My daughter in Ohio sold items from a storage unit on craigslist which also worked well; however, I was concerned about her safety as a single gal meeting strangers in a not-very-public location. I'd be similarly concerned advertising or bringing strangers into a house that strangers knew was or soon might be vacant.
I'm not sure what part of the country you're in. We're rural midwest where elderly move out & leave items in their home planning/hoping to come back. Makes them easy targets for burglars & so I'd be concerned about leaving things long-term. I'd find someone to check on it periodically. A good friends mother had moved to long-term care and a water main broke flooding her home. No one realized till the water came out her basement trap door, down the street flooding another elderly woman's basement. It emptied the water tower!

Salvation Army might be willing to pick up items that you're willing to donate.

    Bookmark   August 23, 2007 at 9:37AM
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Agree it is cheaper to sell furniture now and not incur storage fees. My sister recently furnished a rental place near the beach totally via craigslist for maybe $600. That's cheaper than an annual storage fee. The Habitat for Humanity's Re-Store in my area also offers very decent furniture for extremely low prices -- that might be an option too, if you need it.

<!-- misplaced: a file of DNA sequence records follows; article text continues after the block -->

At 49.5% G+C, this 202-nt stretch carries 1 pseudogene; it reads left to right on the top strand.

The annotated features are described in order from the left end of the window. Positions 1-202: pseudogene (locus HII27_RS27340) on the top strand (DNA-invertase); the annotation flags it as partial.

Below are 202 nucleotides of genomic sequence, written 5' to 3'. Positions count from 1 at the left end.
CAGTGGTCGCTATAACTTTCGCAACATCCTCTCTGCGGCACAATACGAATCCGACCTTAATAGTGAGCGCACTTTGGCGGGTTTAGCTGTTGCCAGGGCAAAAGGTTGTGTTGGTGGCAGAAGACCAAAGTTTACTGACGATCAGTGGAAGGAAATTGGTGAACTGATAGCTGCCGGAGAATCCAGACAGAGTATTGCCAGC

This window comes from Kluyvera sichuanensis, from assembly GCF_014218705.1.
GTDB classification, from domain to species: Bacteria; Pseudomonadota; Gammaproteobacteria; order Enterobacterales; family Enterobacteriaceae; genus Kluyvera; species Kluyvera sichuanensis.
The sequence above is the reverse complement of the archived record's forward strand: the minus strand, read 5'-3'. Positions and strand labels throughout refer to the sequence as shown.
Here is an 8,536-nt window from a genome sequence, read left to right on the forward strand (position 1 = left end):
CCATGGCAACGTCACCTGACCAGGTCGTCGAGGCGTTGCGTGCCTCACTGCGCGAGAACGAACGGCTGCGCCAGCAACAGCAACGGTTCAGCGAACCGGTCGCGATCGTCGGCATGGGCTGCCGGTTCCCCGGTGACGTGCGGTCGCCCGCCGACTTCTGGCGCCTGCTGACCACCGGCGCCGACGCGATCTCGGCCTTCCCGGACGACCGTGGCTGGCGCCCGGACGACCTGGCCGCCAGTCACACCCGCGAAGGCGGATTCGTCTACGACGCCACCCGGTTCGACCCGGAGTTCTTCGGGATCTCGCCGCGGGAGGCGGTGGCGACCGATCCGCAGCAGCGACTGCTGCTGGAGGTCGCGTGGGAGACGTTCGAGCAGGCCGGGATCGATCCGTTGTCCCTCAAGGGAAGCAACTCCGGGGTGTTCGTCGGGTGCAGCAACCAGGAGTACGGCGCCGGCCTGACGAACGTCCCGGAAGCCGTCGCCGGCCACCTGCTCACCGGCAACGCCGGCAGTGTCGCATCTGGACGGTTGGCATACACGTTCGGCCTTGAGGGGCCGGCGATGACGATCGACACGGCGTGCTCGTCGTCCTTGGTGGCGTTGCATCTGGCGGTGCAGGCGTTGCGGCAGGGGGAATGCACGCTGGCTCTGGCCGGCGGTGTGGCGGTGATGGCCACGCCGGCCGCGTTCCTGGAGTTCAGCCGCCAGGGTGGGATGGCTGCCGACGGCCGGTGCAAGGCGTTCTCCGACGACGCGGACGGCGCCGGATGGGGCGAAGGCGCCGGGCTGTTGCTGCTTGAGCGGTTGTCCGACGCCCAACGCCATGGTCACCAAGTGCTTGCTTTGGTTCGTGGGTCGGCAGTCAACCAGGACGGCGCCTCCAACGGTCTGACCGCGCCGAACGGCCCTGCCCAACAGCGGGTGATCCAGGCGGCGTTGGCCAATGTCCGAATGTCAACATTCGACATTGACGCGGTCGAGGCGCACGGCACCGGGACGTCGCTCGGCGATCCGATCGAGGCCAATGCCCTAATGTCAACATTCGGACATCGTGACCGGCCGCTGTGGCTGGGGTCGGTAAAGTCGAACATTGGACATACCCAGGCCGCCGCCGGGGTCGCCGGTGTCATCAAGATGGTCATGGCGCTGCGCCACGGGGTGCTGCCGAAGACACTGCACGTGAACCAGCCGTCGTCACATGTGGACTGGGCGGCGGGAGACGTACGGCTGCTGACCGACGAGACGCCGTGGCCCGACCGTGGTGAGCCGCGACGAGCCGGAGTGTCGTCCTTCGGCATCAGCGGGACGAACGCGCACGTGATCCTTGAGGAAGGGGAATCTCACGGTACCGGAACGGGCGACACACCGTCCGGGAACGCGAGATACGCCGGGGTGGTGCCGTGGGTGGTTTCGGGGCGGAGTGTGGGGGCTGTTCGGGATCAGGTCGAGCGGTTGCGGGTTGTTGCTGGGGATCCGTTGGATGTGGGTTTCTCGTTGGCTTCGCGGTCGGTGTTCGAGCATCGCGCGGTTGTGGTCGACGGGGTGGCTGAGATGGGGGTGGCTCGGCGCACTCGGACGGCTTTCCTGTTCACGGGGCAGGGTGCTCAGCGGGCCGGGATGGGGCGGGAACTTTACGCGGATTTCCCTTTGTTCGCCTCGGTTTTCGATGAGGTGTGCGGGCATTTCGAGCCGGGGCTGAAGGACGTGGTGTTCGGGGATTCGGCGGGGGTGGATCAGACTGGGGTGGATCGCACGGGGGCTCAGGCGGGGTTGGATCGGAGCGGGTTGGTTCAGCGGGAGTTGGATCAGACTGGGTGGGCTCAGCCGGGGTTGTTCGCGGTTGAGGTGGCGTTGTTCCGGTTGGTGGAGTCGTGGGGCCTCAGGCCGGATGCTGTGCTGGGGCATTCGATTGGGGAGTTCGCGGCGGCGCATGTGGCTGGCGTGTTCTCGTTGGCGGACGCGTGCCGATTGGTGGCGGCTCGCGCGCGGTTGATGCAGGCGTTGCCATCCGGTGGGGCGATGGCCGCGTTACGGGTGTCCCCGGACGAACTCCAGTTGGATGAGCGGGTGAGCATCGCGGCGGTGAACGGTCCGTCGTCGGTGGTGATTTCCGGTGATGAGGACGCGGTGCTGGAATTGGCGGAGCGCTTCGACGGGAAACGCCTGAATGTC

For donations, I'd check when I was there in September with Salvation Army or Purple Heart or another charity that picks up. I'd make an appointment for a pickup in November -- I bet you'll get your choice of dates at this point. That way, I would know that the leftovers, whatever they turn out to be, will be carted out after the other sorting & selling is done.

I've taken long driving trips alone too. My hints for safe travel are common sense, keeping the cell phone charged, and getting settled into my accommodation before dark, if possible.

Also, I won't travel without a simple pair of foam earplugs -- I've used them more in high end hotels on business than in modest motels. They have helped me get a good night's sleep many times.

Here are two last hints. Liquor stores are fabulous sources for free boxes. Stores that sell new furniture or office supplies can be great places to obtain once-used, free packing materials, such as bubble wrap and that flexible, flat foam.

Good luck, Cinnamon. What you're doing is a challenge, but you're wisely figuring out an approach before you start. Let us know how it goes.

    Bookmark   August 23, 2007 at 1:17PM
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I second Habitat for Humanity Resale stores. When I originally posted my reply suggesting furnishing with used furniture, I actually had my local HFH ReSale store in mind. They are a great resource for used (and sometimes new) items - they sell everything from china to furniture to building materials such as doors, kichen cabinets, etc (builders will donate their excess - new- items). I found an antique (Eastlake ca 1890's) table for $10 in great condition.

    Bookmark   August 28, 2007 at 10:34AM